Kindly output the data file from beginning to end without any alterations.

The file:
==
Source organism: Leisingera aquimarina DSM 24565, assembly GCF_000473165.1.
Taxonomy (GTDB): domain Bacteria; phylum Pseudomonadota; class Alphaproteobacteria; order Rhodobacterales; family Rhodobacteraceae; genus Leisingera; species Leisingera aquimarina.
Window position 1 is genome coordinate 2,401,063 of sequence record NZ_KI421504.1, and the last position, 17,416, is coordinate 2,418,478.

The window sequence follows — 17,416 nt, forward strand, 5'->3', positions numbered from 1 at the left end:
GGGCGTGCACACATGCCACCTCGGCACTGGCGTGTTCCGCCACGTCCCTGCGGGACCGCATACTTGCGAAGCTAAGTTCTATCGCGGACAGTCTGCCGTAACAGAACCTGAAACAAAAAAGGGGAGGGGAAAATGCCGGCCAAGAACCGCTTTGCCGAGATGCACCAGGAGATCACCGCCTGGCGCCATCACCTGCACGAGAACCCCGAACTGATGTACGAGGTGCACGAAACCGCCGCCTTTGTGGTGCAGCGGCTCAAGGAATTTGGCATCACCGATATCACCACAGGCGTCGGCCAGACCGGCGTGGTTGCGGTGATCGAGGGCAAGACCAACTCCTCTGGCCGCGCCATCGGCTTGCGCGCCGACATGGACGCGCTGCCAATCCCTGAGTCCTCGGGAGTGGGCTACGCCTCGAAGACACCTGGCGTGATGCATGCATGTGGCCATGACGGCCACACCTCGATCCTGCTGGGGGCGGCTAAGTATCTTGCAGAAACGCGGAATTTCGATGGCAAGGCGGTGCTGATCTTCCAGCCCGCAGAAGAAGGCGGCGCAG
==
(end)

Source organism: Leisingera aquimarina DSM 24565, assembly GCF_000473165.1.
Taxonomy (GTDB): domain Bacteria; phylum Pseudomonadota; class Alphaproteobacteria; order Rhodobacterales; family Rhodobacteraceae; genus Leisingera; species Leisingera aquimarina.
Window position 1 is genome coordinate 2,401,063 of sequence record NZ_KI421504.1, and the last position, 17,416, is coordinate 2,418,478.

The window sequence follows — 17,416 nt, forward strand, 5'->3', positions numbered from 1 at the left end:
GGGCGTGCACACATGCCACCTCGGCACTGGCGTGTTCCGCCACGTCCCTGCGGGACCGCATACTTGCGAAGCTAAGTTCTATCGCGGACAGTCTGCCGTAACAGAACCTGAAACAAAAAAGGGGAGGGGAAAATGCCGGCCAAGAACCGCTTTGCCGAGATGCACCAGGAGATCACCGCCTGGCGCCATCACCTGCACGAGAACCCCGAACTGATGTACGAGGTGCACGAAACCGCCGCCTTTGTGGTGCAGCGGCTCAAGGAATTTGGCATCACCGATATCACCACAGGCGTCGGCCAGACCGGCGTGGTTGCGGTGATCGAGGGCAAGACCAACTCCTCTGGCCGCGCCATCGGCTTGCGCGCCGACATGGACGCGCTGCCAATCCCTGAGTCCTCGGGAGTGGGCTACGCCTCGAAGACACCTGGCGTGATGCATGCATGTGGCCATGACGGCCACACCTCGATCCTGCTGGGGGCGGCTAAGTATCTTGCAGAAACGCGGAATTTCGATGGCAAGGCGGTGCTGATCTTCCAGCCCGCAGAAGAAGGCGGCGCAG